BEETLE BOY

When young Gregory Samson changes overnight into a giant beetle, it leaves him feeling anything but “snug as a bug in a rug.” Despite Gregory’s insistence regarding the changes that have overcome him, his parents, sister, teacher, and classmates notice no difference. Only his best friend, Michael, actually sees Gregory’s six legs, and helps him to identify himself in a library book as a carabus problematicus, or a ground beetle. Gregory’s family is forced to recognize his insect attributes when, in desperation, he crawls into the corner of the ceiling to cry. They love him anyway, and such affirmations help restore him to human form. Not surprisingly, David (The Good Little Girl, 1998, etc.) lists “Metamorphosis” as his inspiration; Kafka’s tale of insect angst translates splendidly to a story for younger audience. Durand’s illustrations express equally silliness and pathos, making Gregory as endearing as a beetle as he is as a boy. (Picture book. 6-10)

Pub Date: Feb. 9, 1999

ISBN: 0-385-32549-5

Page Count: 32

Publisher: Doubleday

Review Posted Online: May 20, 2010

Kirkus Reviews Issue: Jan. 15, 1999

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RED-EYED TREE FROG

Bishop’s spectacular photographs of the tiny red-eyed tree frog defeat an incidental text from Cowley (Singing Down the Rain, 1997, etc.). The frog, only two inches long, is enormous in this title; it appears along with other nocturnal residents of the rain forests of Central America, including the iguana, ant, katydid, caterpillar, and moth. In a final section, Cowley explains how small the frog is and aspects of its life cycle. The main text, however, is an afterthought to dramatic events in the photos, e.g., “But the red-eyed tree frog has been asleep all day. It wakes up hungry. What will it eat? Here is an iguana. Frogs do not eat iguanas.” Accompanying an astonishing photograph of the tree frog leaping away from a boa snake are three lines (“The snake flicks its tongue. It tastes frog in the air. Look out, frog!”) that neither advance nor complement the action. The layout employs pale and deep green pages and typeface, and large jewel-like photographs in which green and red dominate. The combination of such visually sophisticated pages and simplistic captions make this a top-heavy, unsatisfying title. (Picture book. 7-9)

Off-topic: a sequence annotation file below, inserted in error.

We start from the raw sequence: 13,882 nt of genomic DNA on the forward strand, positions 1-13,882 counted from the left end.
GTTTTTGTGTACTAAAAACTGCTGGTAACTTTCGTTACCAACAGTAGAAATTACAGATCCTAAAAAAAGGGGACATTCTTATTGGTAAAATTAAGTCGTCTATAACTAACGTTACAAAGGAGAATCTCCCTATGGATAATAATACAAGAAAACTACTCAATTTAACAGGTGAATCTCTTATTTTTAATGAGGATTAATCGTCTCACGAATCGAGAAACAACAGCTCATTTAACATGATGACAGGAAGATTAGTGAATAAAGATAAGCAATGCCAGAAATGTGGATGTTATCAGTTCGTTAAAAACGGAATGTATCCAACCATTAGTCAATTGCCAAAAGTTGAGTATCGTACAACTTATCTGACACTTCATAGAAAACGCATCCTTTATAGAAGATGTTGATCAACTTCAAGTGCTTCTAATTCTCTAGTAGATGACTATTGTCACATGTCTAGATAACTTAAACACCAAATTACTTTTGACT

Pub Date: March 1, 1999

ISBN: 0-590-87175-7

Page Count: 32

Publisher: Scholastic

Review Posted Online: May 20, 2010

Kirkus Reviews Issue: Jan. 1, 1999

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PIGS

Gibbons’s 100th book is devoted to presenting swine in a positive light; she quickly demystifies the stereotypes that cast pigs as smelly, dirty, greedy, and dull. Descended and domesticated from the wild boar, pigs come in hundreds of varieties, colors, shapes, and sizes; in simple language, the book outlines their characteristics, breeds, intelligence, communication, habits, and uses. The author distinguishes the various terms—hog, swine, gilt, sow, boar—while also explaining the act of wallowing in mud. The bulk of the text is characteristically factual, but Gibbons allows herself an opinion or two: “They are cute and lovable with their curly tails, their flat pink snouts and their noisy squeals and grunts.” Pen-and-watercolor drawings show sprightly pigs and a plethora of pink-cheeked children in tranquil farm scenes. (Picture book/nonfiction. 4-8)

Pub Date: March 15, 1999

ISBN: 0-8234-1441-8

Page Count: 32

Publisher: Holiday House

Review Posted Online: May 20, 2010

Kirkus Reviews Issue: Feb. 15, 1999

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